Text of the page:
MRO Magazine

Illinois Tool Unit fined for withholding documents in welding fume case

Cleveland, OH -- (Bloomberg) A U.S. federal judge fined an Illinois Tool Works Inc. unit $45,000 and ordered it and...


Environment

June 13, 2006
By MRO Magazine
MRO Magazine

Cleveland, OH — (Bloomberg) A U.S. federal judge fined an Illinois Tool Works Inc. unit $45,000 and ordered it and other welding rod makers to turn over secret documents as punishment for producing evidence late before a trial.

The Illinois Tool unit, Hobart Brothers Co., released 15,000 pages of documents just days before a trial began June 5 in Cleveland in a lawsuit by a 57-year-old welder diagnosed with Parkinson’s-like symptoms. The welder, Ernesto Solis, claims he was sickened by toxic fumes released from welding products made by Hobart, ESAB Group Inc., TDY Industries Inc. and Lincoln Electric Co., the world’s largest maker of welding equipment.

Hobart’s late disclosures “constitute not only violation of the parties’ obligations under the civil rules, but they constitute blatant violations of this court’s orders,” U.S. District Judge Kathleen O’Malley said, according to a June 7 transcript of remarks she made with the jury out of the courtroom. The documents “are clearly relevant, clearly should have been produced a long time ago.”

The lawsuit in federal court in Cleveland is one of several thousand against welding-equipment makers, contending that the fumes released when welding rods are heated cause neurological disorders. Welding-equipment companies have lost one of the 11 lawsuits that have gone to trial. The disclosure of additional documents may give welders a better chance of winning, law professor Carl Tobias said.

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“There could be nothing, but there could be a smoking gun,” said Tobias, who teaches product liability law at the University of Richmond Law School in Virginia.

The companies won’t appeal the order, industry spokeswoman Brandy Bergman said. The documents will play no role in the Solis trial, which hasn’t gone to the jury yet, she said.

“We don’t believe the court’s decision on this motion will prevent this Cleveland jury from reaching the right decision in this case,” Bergman said. “The bottom line is, welding is not responsible for Mr. Solis’s ailments.”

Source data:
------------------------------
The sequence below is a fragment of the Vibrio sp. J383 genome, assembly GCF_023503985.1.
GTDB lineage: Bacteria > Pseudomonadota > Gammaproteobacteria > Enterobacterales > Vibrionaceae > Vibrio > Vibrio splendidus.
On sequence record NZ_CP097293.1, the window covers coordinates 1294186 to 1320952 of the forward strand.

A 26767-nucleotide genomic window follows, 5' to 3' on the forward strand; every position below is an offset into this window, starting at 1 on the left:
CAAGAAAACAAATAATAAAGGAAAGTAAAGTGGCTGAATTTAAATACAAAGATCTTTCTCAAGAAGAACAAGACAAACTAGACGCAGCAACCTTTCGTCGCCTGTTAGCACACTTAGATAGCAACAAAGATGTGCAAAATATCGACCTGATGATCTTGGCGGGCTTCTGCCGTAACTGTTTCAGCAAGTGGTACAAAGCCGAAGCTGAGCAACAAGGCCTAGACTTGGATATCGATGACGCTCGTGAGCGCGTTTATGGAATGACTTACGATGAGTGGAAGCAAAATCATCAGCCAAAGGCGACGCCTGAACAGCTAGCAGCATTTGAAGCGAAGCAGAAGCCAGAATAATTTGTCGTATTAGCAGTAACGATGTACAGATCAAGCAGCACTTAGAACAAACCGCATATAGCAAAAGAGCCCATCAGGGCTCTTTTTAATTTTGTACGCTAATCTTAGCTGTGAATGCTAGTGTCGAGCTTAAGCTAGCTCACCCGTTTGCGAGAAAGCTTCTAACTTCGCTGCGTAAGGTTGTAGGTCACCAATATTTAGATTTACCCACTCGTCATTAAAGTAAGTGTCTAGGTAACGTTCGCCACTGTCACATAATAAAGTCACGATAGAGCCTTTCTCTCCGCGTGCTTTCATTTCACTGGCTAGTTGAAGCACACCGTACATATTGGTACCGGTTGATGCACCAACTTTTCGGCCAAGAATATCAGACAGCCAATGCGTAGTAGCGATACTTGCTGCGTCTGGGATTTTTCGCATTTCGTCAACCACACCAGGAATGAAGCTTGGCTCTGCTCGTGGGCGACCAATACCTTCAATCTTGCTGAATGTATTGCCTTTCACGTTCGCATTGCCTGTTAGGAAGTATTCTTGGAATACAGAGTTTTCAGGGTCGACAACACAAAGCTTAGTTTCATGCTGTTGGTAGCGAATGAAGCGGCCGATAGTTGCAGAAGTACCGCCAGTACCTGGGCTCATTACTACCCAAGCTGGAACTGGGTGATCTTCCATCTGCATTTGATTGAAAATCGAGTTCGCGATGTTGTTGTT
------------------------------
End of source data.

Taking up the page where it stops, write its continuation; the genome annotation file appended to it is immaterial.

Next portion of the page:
Eric Wetzel, a spokesman for Solis’s attorneys, said the documents will have an impact on future welding-fume cases around the U.S.

“It is unfortunate that these key industry documents were turned over so late in the game,” he said. “We remain confident in the jury hearing Mr. Solis’s case.”

The trial is the first of about 4,000 federal cases consolidated in Cleveland. Thousands of additional lawsuits have been filed in state courts. A federal class action asking for medical monitoring for welders in eight states also is pending in Cleveland.

Welders have sued the four defendants in the Solis case and more than 70 other companies, including General Electric Co., BOC Group Inc. and Westinghouse Electric Corp., claiming they failed to warn about the risk of manganese poisoning. Manganese is released in fumes when welding rods or wires are subjected to intense heat during welding.

The plaintiffs say the fumes can cause neurological symptoms, including tremors, which mimic Parkinson’s. The defendants said last week during the trial that their products are safe when used with adequate ventilation.

Judge O’Malley ordered Hobart to pay Solis’s attorneys $45,000 to cover the costs of going through the new papers. O’Malley also criticized Hobart and other defendants for designating more than 300 other documents as privileged just before trial, meaning they didn’t have to be handed over.

Under ordinary evidence-handling procedures, the court would review those documents to determine whether the defendants could prevent the plaintiffs’ lawyers from seeing or using them because of attorney-client privilege, said Oscar Chase, a law professor at New York University School of Law. Judge O’Malley said there will be no such review.

“I will direct the special master to turn the documents over to plaintiffs’ counsel,” O’Malley said. “The right to assert the privilege as to those documents was forfeited by the defendants’ complete failure to abide by their discovery obligations and the court orders on this issue.”

The lawsuit in trial is Solis v. Lincoln Electric Co., No. 04-17363, U.S. District Court, Northern District of Ohio (Cleveland).